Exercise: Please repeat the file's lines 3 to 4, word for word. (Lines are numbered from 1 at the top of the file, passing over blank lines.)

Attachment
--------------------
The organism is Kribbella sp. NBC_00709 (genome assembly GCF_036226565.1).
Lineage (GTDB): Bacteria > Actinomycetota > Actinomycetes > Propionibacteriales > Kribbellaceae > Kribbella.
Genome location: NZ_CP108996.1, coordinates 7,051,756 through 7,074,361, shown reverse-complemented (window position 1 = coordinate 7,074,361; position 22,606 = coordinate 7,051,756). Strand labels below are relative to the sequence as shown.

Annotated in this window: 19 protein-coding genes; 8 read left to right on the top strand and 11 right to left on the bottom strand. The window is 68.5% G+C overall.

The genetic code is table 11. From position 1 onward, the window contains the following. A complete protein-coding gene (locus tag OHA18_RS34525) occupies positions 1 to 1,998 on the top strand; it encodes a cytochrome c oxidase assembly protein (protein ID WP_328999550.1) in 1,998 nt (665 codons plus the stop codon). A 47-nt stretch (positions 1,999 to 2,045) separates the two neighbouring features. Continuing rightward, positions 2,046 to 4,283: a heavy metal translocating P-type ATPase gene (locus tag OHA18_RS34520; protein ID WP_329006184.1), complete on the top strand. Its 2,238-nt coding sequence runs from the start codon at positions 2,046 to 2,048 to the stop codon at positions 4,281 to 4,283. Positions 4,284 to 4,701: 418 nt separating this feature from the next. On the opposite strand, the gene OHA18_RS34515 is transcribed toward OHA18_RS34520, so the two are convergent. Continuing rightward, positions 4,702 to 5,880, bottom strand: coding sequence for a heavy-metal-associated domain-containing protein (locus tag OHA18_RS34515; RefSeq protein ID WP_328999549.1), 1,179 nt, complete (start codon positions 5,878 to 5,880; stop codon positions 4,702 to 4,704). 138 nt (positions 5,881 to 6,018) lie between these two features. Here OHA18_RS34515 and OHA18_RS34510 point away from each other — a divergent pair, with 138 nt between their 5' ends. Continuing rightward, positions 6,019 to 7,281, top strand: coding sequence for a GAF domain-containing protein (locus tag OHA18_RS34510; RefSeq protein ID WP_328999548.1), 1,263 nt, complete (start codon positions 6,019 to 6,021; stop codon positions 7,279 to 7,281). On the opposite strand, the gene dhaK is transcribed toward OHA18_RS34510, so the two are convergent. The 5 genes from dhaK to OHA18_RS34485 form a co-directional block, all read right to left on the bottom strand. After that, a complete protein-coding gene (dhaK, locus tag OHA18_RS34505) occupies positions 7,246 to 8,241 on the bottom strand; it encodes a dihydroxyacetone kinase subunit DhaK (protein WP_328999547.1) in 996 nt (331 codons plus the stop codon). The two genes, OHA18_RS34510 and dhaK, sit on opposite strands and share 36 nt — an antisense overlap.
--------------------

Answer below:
Genome location: NZ_CP108996.1, coordinates 7,051,756 through 7,074,361, shown reverse-complemented (window position 1 = coordinate 7,074,361; position 22,606 = coordinate 7,051,756). Strand labels below are relative to the sequence as shown.

Annotated in this window: 19 protein-coding genes; 8 read left to right on the top strand and 11 right to left on the bottom strand. The window is 68.5% G+C overall.